The uniqueness of the Paranoid album certainly reserves it a special, revered place in music - It's worth pondering that, at one time, this was the heaviest album in the world - many, you will find, still think so. Paranoid is, without a doubt, early metal at it's best, but that isn't to say that the album is without surprises - the mellow, psychedelic jam-like track "Planet Caravan", complete with hand drums, really shows that the band have never been constrained to one dimension. The album's influence is immense, or course; it's easy to see why doom metal especially, can track it's roots back to albums like this, with the slower, heavier songs on the record wearing a truly apocalyptic mantle, with the haunted wail of Ozzy perhaps not matching the outright talent of Dio, but fitting the music in his own way, and certainly laying down what, to nine-out-of-ten people, is the only era of Black Sabbath they are likely to hear. Paranoid is certainly one hell of a solid album, to the point that even the filler, the title-track, written over the course of only a couple of hours, went down as an iconic song, and without a doubt, is still the Black Sabbath song you're most likely to encounter anywhere. One might think that as such, this album would be thee album to review, but no; monumental as it may be, there's more to the story; a chapter called Heaven and Hell.

Ten years on, and with Ronnie James Dio having recently taken up vocal duties, Black Sabbath was quite a different band. This album doesn't start out with a cacophonous single chord, but instead explodes in a comparatively high-tempo riff, that of "Neon Knights". The concentrated rage and passion of Dio's voice granted the band a definite rejuvenation in the vocal department, and allowed them to explore it more intricately, with songs like "Children of the Sea" probably not having been possible in the same way with Ozzy. All in all, in fact, the Sabbath of 1980 was a much more grandiose, and a bit less blues-influenced creature than it was a decade earlier.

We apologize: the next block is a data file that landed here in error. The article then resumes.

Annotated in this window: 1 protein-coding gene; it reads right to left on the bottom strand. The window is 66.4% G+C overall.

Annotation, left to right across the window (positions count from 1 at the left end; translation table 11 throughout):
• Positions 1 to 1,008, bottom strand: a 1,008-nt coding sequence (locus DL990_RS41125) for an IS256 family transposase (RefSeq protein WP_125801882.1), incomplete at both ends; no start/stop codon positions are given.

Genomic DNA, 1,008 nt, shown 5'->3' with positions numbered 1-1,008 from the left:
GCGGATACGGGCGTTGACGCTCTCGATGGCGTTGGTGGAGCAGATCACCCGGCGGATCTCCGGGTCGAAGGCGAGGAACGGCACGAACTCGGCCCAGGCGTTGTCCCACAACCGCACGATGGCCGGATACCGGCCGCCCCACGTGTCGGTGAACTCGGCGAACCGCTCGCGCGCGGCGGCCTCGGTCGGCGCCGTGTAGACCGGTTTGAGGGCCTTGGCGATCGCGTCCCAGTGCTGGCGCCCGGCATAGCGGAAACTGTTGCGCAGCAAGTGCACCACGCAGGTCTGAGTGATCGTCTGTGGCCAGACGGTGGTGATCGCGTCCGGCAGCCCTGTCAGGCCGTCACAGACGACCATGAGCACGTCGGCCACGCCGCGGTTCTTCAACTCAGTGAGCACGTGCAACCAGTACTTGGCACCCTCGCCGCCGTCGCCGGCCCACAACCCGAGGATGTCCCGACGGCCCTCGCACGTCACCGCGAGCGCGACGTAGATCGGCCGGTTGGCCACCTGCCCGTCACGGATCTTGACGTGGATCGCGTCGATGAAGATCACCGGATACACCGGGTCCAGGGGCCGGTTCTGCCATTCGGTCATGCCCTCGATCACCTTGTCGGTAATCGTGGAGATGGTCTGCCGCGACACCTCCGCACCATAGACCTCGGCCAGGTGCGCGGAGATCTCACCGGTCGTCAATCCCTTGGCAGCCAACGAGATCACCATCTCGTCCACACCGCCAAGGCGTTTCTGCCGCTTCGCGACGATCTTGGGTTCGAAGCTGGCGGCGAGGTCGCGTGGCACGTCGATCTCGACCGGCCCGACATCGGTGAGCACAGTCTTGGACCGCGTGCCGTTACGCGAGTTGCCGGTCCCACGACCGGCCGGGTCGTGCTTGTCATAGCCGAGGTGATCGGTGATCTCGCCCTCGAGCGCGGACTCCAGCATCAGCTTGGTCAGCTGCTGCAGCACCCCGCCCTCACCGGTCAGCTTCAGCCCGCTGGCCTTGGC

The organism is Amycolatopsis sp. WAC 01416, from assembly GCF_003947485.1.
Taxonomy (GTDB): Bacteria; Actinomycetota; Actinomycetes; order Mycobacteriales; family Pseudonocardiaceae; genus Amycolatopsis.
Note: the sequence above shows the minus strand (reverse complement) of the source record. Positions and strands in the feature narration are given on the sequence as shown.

It's easy to assume that the changing climate in metal, which had, by this point, become a thing, was responsible for this, but it's worth knowing that even in 1980, Sabbath were quite close to the head of the charge - Heaven and Hell was certainly released before many of the "essential" albums of the early eighties - a fortnight before Iron Maiden's self titled debut, for instance. It's not to say that these bands didn't influence one another, but Black Sabbath have, in my view, been quite self contained. The anthemic, virtuosic, and even keyboard-including turn which Heaven and Hell took the band in certainly seems to fit well with what the NWOBHM was just starting to do, and it's a safe bet to say that this album fits in better with traditional metal than that band's back-catalogue up to that point, leaving the earthy sound for the most part behind, and ascending somewhat, with more focus on overt atmosphere and lead-guitar, with Iommi dwelling less in the monstrous riffs of the past, and more in lead work and an more technical sound. Personally, I find Heaven and Hell not only to be one of Sabbath's best formed albums, but also a real showcase of Dio's vocal talent - perhaps even the apex of his abilities.